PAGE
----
All right, time to talk about those loveable wise guys: The Three Stooges. Due in a large part to my father’s influence on me as a child, I have a fondness for The Three Stooges that would likely rival any fan. I own every episode and have watched them countless times. I liken them to my television “soul food.” So, with the stress of my impending graduation mounting, I’ve turned to Moe, Larry, Curley (occasionally Shemp—Joe is avoided at all costs because I don’t consider him a “real stooge”) to calm my nerves. Enter “Hokus Pokus” a 1949 episode where “a neighbor’s plan to use the unwitting stooges to her scam to defraud an insurance company backfires” (taken from The Three Stooges Collection Volume 6: 1949-1951).

The short opens with The Three Stooges’ neighbor, Mary, inviting a caller to come in. After she sees that it’s her boyfriend, Cliff, she jumps up out of the chair, throws her arms around him and kisses him. After setting the scene by having Cliff ask Mary how long she’s going to “keep up this act with the wheelchair; when’s the insurance company going to pay ya off?” (if you listen to their dialogue, you’ll understand why I italicized wheelchair). Mary then obligingly explains to us that she’s going to get the money today, after she meets with the insurance adjuster one more time and her three neighbors vouch as witnesses of her condition. She describes them as “three saps who live downstairs and wait on me hand and foot and will swear that I’m a hopeless cripple.”

To make a short story shorter, Moe, Larry, and Shemp painstakingly/painfully make breakfast for Mary, bring it to her apartment, set her up, meet the insurance adjuster and go off to work to hang advertisements. While at work, they meet a hypnotist, Svengarlic, who hypnotizes them into walking out onto a flagpole of the building Mary is in. When Svengarlic is knocked unconscious, The Stooges awaken from the trance, hop into the nearest window and frighten Mary so badly that she jumps out of her wheelchair in shock, just before the insurance agent hands her the check for $25,000.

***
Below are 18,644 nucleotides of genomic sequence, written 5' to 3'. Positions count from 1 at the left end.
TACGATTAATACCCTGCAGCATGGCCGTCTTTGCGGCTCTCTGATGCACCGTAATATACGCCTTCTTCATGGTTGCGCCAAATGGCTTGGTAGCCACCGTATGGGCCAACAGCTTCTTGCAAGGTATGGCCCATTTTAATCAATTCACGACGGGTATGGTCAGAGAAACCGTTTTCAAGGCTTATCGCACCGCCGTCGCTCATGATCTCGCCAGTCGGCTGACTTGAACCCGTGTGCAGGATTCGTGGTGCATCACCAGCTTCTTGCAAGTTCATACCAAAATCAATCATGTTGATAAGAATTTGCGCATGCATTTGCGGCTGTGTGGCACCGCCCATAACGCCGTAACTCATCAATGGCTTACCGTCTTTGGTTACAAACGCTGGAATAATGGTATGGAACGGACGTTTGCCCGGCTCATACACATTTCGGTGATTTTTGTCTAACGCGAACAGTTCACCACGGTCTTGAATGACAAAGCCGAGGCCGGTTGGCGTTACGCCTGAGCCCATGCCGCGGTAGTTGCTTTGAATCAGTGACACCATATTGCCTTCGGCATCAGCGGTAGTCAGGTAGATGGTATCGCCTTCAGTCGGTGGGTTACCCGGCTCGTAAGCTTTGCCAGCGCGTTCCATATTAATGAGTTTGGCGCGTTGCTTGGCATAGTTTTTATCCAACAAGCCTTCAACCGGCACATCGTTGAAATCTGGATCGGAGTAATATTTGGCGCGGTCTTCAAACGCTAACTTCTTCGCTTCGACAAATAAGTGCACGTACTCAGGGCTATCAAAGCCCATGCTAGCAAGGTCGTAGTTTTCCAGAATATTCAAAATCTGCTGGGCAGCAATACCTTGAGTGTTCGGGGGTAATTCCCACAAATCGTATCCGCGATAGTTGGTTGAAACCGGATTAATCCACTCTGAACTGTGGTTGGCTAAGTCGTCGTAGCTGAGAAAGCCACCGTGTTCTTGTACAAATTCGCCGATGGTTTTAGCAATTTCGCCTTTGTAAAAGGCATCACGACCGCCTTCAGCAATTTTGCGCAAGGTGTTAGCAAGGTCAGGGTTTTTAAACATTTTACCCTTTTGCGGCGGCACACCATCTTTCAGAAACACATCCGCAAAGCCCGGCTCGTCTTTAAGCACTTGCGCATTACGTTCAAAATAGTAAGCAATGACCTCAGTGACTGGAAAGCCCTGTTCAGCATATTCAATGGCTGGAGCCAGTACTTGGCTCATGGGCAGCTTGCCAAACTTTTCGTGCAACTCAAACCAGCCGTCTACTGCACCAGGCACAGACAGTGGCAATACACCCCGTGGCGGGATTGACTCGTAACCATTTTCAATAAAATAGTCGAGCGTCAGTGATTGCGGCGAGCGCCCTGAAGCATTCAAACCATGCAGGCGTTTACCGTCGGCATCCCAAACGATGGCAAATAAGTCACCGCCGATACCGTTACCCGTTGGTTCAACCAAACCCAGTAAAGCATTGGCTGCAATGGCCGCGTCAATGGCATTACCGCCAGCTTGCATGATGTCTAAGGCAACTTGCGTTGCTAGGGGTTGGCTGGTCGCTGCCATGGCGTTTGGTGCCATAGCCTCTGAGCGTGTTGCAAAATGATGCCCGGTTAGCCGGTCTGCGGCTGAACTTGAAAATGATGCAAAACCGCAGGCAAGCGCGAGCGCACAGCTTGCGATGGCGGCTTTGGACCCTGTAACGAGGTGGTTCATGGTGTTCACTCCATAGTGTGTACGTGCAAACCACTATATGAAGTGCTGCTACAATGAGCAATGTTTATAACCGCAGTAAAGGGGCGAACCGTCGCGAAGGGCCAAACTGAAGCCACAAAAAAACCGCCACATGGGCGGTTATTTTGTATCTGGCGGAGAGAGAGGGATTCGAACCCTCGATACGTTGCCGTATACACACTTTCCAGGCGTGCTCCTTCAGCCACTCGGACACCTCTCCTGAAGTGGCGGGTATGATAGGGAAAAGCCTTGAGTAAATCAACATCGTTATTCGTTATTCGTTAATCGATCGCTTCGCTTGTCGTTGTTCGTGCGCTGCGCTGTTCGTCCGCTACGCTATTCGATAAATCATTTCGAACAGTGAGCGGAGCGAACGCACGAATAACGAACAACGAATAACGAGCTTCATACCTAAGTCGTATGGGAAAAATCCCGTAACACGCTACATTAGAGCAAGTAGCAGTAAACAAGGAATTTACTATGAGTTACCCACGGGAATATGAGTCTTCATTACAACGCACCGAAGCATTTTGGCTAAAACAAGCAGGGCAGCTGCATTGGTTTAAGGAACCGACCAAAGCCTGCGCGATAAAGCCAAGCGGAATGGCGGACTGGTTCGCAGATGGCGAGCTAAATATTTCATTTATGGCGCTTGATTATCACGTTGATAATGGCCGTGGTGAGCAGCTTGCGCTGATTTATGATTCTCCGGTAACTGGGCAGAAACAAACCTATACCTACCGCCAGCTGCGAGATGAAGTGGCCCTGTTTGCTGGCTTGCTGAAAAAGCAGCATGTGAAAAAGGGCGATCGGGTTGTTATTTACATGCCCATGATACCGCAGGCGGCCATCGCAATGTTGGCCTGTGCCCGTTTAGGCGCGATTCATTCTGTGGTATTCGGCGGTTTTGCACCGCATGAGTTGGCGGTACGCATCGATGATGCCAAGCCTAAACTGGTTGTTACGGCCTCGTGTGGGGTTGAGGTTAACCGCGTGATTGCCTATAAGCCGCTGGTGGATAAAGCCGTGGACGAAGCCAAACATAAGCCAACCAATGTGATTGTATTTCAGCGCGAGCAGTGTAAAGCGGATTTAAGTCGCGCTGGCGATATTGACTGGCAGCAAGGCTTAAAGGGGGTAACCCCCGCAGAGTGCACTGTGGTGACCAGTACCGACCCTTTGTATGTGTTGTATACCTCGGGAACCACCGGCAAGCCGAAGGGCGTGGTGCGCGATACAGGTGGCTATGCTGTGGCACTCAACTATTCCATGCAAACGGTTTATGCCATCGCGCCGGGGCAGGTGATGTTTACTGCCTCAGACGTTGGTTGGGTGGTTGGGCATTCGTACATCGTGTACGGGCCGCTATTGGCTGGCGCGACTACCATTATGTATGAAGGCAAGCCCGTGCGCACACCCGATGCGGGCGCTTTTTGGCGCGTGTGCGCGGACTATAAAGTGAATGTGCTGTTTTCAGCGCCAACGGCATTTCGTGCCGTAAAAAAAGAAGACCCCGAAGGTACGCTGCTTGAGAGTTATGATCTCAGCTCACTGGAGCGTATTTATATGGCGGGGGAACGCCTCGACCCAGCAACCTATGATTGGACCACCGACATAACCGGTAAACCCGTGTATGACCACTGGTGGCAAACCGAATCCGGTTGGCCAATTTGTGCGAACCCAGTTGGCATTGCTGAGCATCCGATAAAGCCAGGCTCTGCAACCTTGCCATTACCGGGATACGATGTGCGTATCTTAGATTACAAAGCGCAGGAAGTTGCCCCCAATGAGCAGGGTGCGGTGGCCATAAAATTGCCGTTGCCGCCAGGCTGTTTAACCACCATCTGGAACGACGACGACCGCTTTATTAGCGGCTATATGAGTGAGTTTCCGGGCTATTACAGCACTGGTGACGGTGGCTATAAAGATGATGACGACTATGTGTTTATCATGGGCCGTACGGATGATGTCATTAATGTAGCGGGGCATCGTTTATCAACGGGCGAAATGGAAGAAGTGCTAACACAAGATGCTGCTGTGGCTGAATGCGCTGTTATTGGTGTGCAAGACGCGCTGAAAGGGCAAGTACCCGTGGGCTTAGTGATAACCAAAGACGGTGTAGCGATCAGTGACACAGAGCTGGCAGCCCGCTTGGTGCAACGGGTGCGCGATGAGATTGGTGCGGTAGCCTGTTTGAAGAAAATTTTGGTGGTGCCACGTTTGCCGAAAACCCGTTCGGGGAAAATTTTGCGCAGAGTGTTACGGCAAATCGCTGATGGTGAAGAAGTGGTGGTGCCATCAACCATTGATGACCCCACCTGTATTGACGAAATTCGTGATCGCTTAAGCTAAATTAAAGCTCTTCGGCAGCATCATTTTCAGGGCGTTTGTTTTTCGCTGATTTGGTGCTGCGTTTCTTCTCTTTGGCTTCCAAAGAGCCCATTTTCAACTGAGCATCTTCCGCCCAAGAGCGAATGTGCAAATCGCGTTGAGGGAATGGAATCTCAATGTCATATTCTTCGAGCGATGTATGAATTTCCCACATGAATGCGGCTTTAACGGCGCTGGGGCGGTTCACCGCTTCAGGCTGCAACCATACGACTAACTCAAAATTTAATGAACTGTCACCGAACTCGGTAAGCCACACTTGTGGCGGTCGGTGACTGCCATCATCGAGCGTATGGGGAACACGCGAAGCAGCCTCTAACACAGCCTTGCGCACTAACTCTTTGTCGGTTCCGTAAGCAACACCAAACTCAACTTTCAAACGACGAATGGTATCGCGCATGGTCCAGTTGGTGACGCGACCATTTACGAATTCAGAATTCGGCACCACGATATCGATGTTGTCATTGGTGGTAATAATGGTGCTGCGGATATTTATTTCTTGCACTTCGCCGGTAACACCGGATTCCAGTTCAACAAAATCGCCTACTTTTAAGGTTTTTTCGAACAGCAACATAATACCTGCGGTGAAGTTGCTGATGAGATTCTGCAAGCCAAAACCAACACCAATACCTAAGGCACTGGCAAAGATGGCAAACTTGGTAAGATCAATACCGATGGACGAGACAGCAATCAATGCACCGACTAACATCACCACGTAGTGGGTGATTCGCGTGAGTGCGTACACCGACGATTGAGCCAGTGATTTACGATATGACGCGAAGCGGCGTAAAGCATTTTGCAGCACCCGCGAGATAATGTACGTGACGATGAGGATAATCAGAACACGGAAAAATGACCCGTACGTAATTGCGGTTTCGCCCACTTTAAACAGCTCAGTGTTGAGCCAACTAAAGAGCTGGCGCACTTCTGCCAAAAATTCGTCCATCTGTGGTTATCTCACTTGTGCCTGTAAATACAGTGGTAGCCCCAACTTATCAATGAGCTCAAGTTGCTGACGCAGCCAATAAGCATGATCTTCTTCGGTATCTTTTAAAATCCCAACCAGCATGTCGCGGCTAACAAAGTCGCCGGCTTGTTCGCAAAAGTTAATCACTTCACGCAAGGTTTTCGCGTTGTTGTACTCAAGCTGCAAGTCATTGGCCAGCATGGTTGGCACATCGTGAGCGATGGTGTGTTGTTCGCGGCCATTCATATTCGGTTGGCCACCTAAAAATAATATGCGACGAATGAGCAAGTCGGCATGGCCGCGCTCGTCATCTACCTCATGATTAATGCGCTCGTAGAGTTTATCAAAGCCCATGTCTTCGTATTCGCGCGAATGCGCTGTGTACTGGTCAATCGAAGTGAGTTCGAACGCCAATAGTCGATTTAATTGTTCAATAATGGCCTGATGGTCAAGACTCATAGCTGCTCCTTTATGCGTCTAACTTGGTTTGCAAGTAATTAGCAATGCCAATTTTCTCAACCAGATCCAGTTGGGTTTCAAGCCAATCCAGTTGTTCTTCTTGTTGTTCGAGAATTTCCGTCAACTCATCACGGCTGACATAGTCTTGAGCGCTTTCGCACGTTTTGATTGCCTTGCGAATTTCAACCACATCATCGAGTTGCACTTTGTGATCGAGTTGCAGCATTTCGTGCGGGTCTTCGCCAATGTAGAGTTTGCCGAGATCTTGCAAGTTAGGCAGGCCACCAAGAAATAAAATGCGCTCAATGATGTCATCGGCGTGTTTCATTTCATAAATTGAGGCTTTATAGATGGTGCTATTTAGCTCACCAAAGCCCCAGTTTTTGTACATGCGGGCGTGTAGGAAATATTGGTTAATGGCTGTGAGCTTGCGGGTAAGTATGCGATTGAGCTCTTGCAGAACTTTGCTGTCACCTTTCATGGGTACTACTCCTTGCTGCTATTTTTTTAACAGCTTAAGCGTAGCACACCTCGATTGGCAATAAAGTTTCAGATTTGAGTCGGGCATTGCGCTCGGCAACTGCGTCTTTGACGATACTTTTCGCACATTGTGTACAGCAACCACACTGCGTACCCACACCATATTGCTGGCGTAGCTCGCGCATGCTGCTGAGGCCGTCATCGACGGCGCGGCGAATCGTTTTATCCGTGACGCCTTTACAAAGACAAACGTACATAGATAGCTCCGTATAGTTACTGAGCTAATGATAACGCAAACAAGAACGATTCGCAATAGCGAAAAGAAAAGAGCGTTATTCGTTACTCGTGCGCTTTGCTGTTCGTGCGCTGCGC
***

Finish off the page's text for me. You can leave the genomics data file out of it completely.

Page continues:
While this episode isn’t necessarily the “be all, end all” in representation of disability in pop culture (is it still pop culture if the “pop” in reference was 63 years ago?) it does highlight some very interesting cultural conceptions and anxieties regarding people with disabilities that were relevant at the time and certainly relevant contemporarily.

This short episode highlights a cultural anxiety of people with disabilities being a drain on societal resources ($25,000 was a good chunk of change back then). The fact that Mary is faking her disability also contributes to the notion that people with disabilities aren’t trying hard enough, are complainers, are only looking for a handout, and could be “productive” members of society if they just tried hard enough. Despite the fact that the episode is made with comedic intentions, it utilizes tired and true cultural scripts regarding the representation of people with disabilities nonetheless. One reason the audience could find the episode amusing is because of the way it encourages viewers not only to set themselves apart from those “cheaters/drains” on “the system” but also that the good guys win and the deceivers get what’s coming to them. In it’s most basic sense the brief storyline could be boiled down to “good trumps evil”—in this case the “good”=the (able-bodied) Three Stooges and the “evil”=the deceitful wheelchair user.

Food for thought? I think so.